• Maintenance or software updates need to be performed

To finalize planned failover, the options are the same; undoing failover, permanent failover, or failback.

Now you may be wondering, doesn’t Veeam provide a product that makes orchestrating failover plans even easier. That’s right, this is where Veeam Availability Orchestrator comes in.

BCDR planning made easy with Veeam Orchestrator

If you are not familiar with Veeam Orchestrator, it allows you to orchestrate DR processes in VMware vSphere environments. Orchestrator gives you the ability to create Replica Orchestration Plans to protect your machines and applications. DR Documentation is a capability of Orchestrator, giving summary information on the recovery process, check plan configuration, and obtaining the results of the plan testing and execution. Veeam Orchestrator can be very useful when it comes to disaster recovery.

For more helpful resources, I suggest the following:



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This is great! I was just teaching someone about this topic and what the different settings are, I wish I could’ve pinged them this article first!

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Hi @MicoolPaul - Thank you!

I am thinking about doing something about SureReplica next! 

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SureReplica is one of the features I admire Veeam for. Thanks for the share.

Userlevel 7
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Very informative and detailled article.

Oh yes, a similar article about sure replica would be highly interesting. I am looking forward to it. 👍

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Thanks for this, @kirststoner12 

This highlights one of the key things even I mess up (Just ask AS/MC about VC02 in the lab...) with replication…  How the ‘actions’ behave, such as Failover now as you highlight.

Especially when you are testing replication, which is important to get familiar with it.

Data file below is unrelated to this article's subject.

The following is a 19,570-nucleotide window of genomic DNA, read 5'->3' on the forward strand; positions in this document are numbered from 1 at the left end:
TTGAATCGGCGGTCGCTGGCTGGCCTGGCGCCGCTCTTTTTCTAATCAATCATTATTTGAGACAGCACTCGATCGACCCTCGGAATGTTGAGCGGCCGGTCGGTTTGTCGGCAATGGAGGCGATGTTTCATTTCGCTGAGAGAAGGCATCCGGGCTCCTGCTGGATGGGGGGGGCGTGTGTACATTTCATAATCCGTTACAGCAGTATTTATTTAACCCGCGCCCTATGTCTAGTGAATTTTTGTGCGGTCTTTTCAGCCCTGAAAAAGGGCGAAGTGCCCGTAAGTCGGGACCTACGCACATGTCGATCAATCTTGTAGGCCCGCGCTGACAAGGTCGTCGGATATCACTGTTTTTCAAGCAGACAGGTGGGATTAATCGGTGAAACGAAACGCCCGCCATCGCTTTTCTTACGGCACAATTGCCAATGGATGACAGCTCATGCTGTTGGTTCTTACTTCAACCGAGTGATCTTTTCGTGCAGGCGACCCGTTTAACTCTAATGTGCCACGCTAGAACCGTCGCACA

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Oh and @kirststoner12 - since when did you get a dog? (Profile pic)

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@Rick Vanover It’s not mine, its my dog nephew lol 

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I was about to ask for more pictures of a dog, @kirststoner12 :smile:

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He has his own Instagram account if you want to give him a follow :slight_smile:

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He has his own Instagram account if you want to give him a follow :slight_smile:


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Very good explained, great topic !!! 

QuHola comunidad, estoy realizando pruebas de failover y failback, el failover se ejecuta de manera inmediata, en cambio failback toma mas tiempo de lo estimado. De acuerdo a su experiencia que tiempo en general toma el realizar el failback ? en mi caso en una máquina todo el proceso demora 30 minutos. 

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Hola @JAER . El tiempo que lleva completar la conmutación por recuperación depende de la máquina, cuántos cambios ocurrieron, el ancho de banda y el tamaño. No hablo bien el espanol asi que perdonen los errores.